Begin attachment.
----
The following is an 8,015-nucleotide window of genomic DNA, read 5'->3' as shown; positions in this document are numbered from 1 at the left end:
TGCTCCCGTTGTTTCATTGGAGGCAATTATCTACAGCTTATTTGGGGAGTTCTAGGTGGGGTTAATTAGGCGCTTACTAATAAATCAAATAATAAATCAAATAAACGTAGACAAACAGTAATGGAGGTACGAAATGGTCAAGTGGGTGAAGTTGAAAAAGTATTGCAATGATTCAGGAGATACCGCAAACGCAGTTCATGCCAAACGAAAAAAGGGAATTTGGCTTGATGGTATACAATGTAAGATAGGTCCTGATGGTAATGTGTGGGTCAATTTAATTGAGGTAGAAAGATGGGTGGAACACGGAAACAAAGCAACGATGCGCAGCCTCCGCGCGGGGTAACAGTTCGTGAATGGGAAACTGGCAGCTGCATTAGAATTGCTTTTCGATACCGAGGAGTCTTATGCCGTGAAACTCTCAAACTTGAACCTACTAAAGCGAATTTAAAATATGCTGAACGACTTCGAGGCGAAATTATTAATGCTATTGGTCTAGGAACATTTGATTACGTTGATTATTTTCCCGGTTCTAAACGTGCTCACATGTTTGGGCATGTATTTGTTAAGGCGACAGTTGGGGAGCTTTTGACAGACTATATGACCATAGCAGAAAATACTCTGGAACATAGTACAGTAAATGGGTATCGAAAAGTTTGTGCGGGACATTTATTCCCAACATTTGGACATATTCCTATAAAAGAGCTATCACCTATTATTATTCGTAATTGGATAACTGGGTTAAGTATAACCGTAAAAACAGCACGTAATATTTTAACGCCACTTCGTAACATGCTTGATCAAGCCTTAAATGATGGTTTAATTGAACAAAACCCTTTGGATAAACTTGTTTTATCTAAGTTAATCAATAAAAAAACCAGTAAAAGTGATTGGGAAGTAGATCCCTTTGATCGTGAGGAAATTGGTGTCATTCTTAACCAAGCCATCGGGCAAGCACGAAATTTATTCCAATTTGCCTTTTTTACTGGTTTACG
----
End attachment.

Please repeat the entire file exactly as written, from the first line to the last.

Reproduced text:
The following is an 8,015-nucleotide window of genomic DNA, read 5'->3' as shown; positions in this document are numbered from 1 at the left end:
TGCTCCCGTTGTTTCATTGGAGGCAATTATCTACAGCTTATTTGGGGAGTTCTAGGTGGGGTTAATTAGGCGCTTACTAATAAATCAAATAATAAATCAAATAAACGTAGACAAACAGTAATGGAGGTACGAAATGGTCAAGTGGGTGAAGTTGAAAAAGTATTGCAATGATTCAGGAGATACCGCAAACGCAGTTCATGCCAAACGAAAAAAGGGAATTTGGCTTGATGGTATACAATGTAAGATAGGTCCTGATGGTAATGTGTGGGTCAATTTAATTGAGGTAGAAAGATGGGTGGAACACGGAAACAAAGCAACGATGCGCAGCCTCCGCGCGGGGTAACAGTTCGTGAATGGGAAACTGGCAGCTGCATTAGAATTGCTTTTCGATACCGAGGAGTCTTATGCCGTGAAACTCTCAAACTTGAACCTACTAAAGCGAATTTAAAATATGCTGAACGACTTCGAGGCGAAATTATTAATGCTATTGGTCTAGGAACATTTGATTACGTTGATTATTTTCCCGGTTCTAAACGTGCTCACATGTTTGGGCATGTATTTGTTAAGGCGACAGTTGGGGAGCTTTTGACAGACTATATGACCATAGCAGAAAATACTCTGGAACATAGTACAGTAAATGGGTATCGAAAAGTTTGTGCGGGACATTTATTCCCAACATTTGGACATATTCCTATAAAAGAGCTATCACCTATTATTATTCGTAATTGGATAACTGGGTTAAGTATAACCGTAAAAACAGCACGTAATATTTTAACGCCACTTCGTAACATGCTTGATCAAGCCTTAAATGATGGTTTAATTGAACAAAACCCTTTGGATAAACTTGTTTTATCTAAGTTAATCAATAAAAAAACCAGTAAAAGTGATTGGGAAGTAGATCCCTTTGATCGTGAGGAAATTGGTGTCATTCTTAACCAAGCCATCGGGCAAGCACGAAATTTATTCCAATTTGCCTTTTTTACTGGTTTACG